14. 14. FINDING 3: GSA’s Green Buildings have Satisfied Occupants GSA’s sustainably For the lower-performing buildings, the study found that occupant satisfaction is designed green buildings undermined by poor acoustics, lighting and maintenance problems. A low level of demonstrate a 27% higher ambient noise, a lack of sound masking, and a perceived lack of privacy make acoustic occupant satisfaction than quality worse.The poorly calibrated systems that turn lights on and off in response to the National Average. daylight conditions may cause problems for some occupants. Mechanical failures and poor maintenance can drive down satisfac- Source for National Average: CBE, UC Berkeley14 tion scores. LESSON LEARNED This study provides important new GSA’s sustainably designed buildings are evidence that occupant satisfaction is scoring points with their occupants in higher in sustainably designed buildings. terms of overall building and workplace Occupant satisfaction is important quality, indoor air quality, cleanliness, and because it correlates with personal and quality of maintenance. We also gained team performance. That often means the following insights from the lower- higher productivity and creativity for an performing buildings: organization. First, acoustic performance matters, As a group, the 12 sustainable build- and should be addressed by appropriate ings studied scored better in occupant teaming and design criteria at the outset satisfaction than the national average of every project. for US commercial buildings. Half of the buildings studied scored in the top quartile Second, both change management and for occupant satisfaction. Significantly, periodic fine-tuning may be needed to their average scores in all categories were make automated systems work well for higher than those of LEED certified build- building occupants, at least until these ings in the private sector14. This suggests systems are fully accepted. that GSA’s integrated life cycle approach will be a valuable model for public and Third, good building maintenance is a private organizations. foundation stone of occupant satisfaction. Don’t neglect it. NATIONAL BUILDING FACTS 79% 80% of employees surveyed were willing to forgo of employees surveyed said they felt greater motiva- income to work for a firm with a credible tion and loyalty toward their company due to its sustainable strategy.15 sustainability initiatives.16 14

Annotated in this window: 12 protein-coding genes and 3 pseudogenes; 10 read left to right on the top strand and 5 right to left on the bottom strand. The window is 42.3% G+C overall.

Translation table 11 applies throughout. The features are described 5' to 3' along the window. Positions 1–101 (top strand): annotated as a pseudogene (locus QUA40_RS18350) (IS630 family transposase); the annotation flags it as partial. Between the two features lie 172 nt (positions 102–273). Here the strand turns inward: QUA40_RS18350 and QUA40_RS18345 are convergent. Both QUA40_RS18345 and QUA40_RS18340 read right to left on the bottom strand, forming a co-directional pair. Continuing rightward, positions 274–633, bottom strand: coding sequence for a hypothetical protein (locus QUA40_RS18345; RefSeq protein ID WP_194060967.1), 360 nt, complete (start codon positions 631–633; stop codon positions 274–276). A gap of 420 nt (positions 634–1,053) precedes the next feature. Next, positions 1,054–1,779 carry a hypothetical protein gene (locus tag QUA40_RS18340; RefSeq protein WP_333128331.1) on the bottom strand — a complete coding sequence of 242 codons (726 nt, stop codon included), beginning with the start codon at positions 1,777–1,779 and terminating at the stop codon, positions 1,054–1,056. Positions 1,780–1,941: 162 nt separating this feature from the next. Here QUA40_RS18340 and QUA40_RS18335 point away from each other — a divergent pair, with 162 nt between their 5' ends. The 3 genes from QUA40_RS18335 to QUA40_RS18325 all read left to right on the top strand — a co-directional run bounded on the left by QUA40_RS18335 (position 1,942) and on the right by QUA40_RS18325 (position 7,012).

15. 15. OCCUPANT SATISFACTION SURVEY Figure 7: Comparison Against National Averages Source of National Average: Center for the Built Environment, UC Berkeley Air Quality Satisfaction Top Third 79% Middle Third 68% Bottom Third 58% National Average 46% Cleanliness Satisfaction Top Third 91% Middle Third 86% Bottom Third 74% National Average 62% Thermal Satisfaction Top Third 63% Middle Third 47% Bottom Third 30% National Average 39% Acoustic Satisfaction Top Third 62% Middle Third 47% Bottom Third 30% National Average 38% Lighting Satisfaction Top Third 81% Middle Third 75% Bottom Third 67% National Average 75% 15